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Capacitor experiment

# Capacitor experiment - Capacitor Experiments Group 1...

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Capacitor Experiments Group 1 Section 2 Ryan Drobny, Nick Jordan, Peter Baricevic

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Objectives: -In this experiment we became familiar in understanding sensor systems and how to set them up. We were exposed to different kinds of transducers and how they gave different readings. This experiment also had us incorporate interference into the experiment and see how the readings were affected. By adding bubbles to the water in which our sensors were, we changed the outcomes. We also saw a difference when alcohol was used as a median instead of water. Experiments: Experiment 1 – Foil Capacitor Tank Level Response Using Meterman LCR55 Experimental Questions: 1. How does the capacitance of Transducer 1 (Foil Capacitor) vary as function of tank water depth? -According to our data, the less water in the tank, the less capacitance the Transducer had. 2. Can a graph of this data accurately predict tank water depth? -A graph of the data would allow an approximation; our data was not precise enough to give back exact water level for output. Data for Experiment 1 Depth Trial 1 Trial 2 Trial 3 Average 50 0.99 1.09 1.1 1.06 40 0.97 1.08 1.08 1.043333 30 0.72 0.75 0.75 0.74 20 0.69 0.73 0.73 0.716667 10 0.65 0.69 0.69 0.676667 0 0.6 0.65 0.65 0.633333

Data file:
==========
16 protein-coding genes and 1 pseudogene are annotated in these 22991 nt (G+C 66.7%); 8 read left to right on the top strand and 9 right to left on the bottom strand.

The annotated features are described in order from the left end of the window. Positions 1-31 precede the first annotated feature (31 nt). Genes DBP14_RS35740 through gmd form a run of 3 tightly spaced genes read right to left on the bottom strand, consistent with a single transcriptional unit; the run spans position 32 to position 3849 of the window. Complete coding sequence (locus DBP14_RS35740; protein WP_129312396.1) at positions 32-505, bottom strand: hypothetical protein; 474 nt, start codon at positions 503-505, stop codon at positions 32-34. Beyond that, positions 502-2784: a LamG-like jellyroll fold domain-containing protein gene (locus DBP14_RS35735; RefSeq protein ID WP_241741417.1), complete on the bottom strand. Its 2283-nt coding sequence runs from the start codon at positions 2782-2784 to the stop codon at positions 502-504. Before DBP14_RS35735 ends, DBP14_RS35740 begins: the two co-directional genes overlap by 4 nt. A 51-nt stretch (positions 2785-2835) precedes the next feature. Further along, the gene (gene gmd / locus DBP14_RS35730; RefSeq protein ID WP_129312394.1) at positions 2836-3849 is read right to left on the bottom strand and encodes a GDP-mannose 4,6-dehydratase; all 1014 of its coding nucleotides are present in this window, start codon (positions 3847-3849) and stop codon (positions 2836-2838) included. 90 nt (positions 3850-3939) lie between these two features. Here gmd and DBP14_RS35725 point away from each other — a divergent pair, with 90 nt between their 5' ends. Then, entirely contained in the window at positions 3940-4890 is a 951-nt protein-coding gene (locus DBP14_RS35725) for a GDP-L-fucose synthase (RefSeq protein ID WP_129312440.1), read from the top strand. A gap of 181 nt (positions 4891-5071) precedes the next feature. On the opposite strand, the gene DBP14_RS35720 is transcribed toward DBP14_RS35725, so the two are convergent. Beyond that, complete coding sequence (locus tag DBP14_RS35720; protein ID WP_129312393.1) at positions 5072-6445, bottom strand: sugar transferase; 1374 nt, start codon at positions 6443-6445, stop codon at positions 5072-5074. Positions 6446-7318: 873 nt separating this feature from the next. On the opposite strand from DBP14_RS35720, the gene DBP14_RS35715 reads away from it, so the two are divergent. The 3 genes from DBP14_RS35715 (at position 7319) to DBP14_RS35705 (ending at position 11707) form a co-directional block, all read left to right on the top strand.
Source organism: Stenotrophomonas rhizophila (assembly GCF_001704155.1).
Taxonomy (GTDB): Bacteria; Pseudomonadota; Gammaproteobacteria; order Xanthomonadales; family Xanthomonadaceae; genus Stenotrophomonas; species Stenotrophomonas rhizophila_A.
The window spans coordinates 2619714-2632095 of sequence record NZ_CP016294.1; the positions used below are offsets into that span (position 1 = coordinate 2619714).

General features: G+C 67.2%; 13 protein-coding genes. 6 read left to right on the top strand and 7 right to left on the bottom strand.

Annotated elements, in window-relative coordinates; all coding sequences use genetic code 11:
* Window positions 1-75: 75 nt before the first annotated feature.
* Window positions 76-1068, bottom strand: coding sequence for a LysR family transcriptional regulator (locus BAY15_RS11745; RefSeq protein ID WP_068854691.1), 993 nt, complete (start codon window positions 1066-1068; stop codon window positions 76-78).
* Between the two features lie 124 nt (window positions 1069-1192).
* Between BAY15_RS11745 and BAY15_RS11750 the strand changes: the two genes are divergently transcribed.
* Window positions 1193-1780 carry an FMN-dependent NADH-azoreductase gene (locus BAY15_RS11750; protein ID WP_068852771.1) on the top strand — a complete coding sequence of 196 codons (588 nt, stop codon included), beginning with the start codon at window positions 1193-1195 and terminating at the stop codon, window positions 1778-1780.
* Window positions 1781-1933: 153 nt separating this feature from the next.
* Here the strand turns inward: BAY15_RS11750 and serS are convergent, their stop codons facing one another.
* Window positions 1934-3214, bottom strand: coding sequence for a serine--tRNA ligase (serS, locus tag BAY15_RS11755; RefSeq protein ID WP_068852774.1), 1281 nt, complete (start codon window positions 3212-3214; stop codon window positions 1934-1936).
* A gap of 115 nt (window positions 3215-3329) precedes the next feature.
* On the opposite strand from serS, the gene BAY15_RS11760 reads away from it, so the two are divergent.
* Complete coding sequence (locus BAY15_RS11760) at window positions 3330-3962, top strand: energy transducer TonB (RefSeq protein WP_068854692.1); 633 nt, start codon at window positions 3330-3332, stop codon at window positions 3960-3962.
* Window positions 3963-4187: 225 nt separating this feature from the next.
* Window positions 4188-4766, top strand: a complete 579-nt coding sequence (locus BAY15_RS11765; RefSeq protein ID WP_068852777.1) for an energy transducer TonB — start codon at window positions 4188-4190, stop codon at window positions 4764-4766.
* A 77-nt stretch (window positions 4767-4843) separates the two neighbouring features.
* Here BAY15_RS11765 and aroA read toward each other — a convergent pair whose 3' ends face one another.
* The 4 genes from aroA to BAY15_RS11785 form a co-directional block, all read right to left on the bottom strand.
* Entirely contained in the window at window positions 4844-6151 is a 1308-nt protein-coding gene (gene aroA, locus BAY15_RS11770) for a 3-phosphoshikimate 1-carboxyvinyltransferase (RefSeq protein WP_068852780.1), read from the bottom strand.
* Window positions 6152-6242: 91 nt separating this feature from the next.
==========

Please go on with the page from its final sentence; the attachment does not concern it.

Experiment 1 – Foil Capacitor Tank Level Response Using Meterman LCR55 0 0.2 0.4 0.6 0.8 1 1.2 50 40 30 20 10 0 Water (cm) nF Trial 1 Trial 2 Trial 3 Average Experiment 2 – Foil Capacitor Tank Level Response using Diglent ECB1 Experimental Questions: 1. How does the voltage output of the ECB1 vary as function of tank water depth using Transducer 1 (Foil Capacitor)? -Our data suggests that the voltage output of the ECB1 is almost linearly related to the height of the water in the tank. Only one measurement of ours was off of this trend, but the average and the other two trials support this. 2. Can a graph of this data accurately predict tank water depth? -By using the average of our three trials, our graph would be a good way to predict water height, because it was more consistent than we saw in the first experiment.

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